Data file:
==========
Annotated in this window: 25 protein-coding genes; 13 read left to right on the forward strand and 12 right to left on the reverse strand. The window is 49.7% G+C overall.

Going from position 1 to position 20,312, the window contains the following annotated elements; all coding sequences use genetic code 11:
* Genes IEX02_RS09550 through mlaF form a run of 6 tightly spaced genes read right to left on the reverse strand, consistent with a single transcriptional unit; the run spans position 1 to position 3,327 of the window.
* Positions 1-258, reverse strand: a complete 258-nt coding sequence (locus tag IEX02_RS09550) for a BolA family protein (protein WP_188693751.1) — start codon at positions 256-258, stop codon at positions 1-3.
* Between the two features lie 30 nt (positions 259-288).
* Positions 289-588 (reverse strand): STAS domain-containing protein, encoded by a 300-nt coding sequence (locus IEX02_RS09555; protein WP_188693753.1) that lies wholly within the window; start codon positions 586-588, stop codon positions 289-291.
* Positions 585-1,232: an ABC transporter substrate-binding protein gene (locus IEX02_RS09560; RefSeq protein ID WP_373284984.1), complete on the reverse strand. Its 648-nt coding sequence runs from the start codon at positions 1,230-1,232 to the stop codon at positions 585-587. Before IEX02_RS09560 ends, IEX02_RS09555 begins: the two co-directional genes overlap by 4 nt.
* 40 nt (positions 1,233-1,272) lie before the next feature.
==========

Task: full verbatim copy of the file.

Annotated in this window: 25 protein-coding genes; 13 read left to right on the forward strand and 12 right to left on the reverse strand. The window is 49.7% G+C overall.

Going from position 1 to position 20,312, the window contains the following annotated elements; all coding sequences use genetic code 11:
* Genes IEX02_RS09550 through mlaF form a run of 6 tightly spaced genes read right to left on the reverse strand, consistent with a single transcriptional unit; the run spans position 1 to position 3,327 of the window.
* Positions 1-258, reverse strand: a complete 258-nt coding sequence (locus tag IEX02_RS09550) for a BolA family protein (protein WP_188693751.1) — start codon at positions 256-258, stop codon at positions 1-3.
* Between the two features lie 30 nt (positions 259-288).
* Positions 289-588 (reverse strand): STAS domain-containing protein, encoded by a 300-nt coding sequence (locus IEX02_RS09555; protein WP_188693753.1) that lies wholly within the window; start codon positions 586-588, stop codon positions 289-291.
* Positions 585-1,232: an ABC transporter substrate-binding protein gene (locus IEX02_RS09560; RefSeq protein ID WP_373284984.1), complete on the reverse strand. Its 648-nt coding sequence runs from the start codon at positions 1,230-1,232 to the stop codon at positions 585-587. Before IEX02_RS09560 ends, IEX02_RS09555 begins: the two co-directional genes overlap by 4 nt.
* 40 nt (positions 1,233-1,272) lie before the next feature.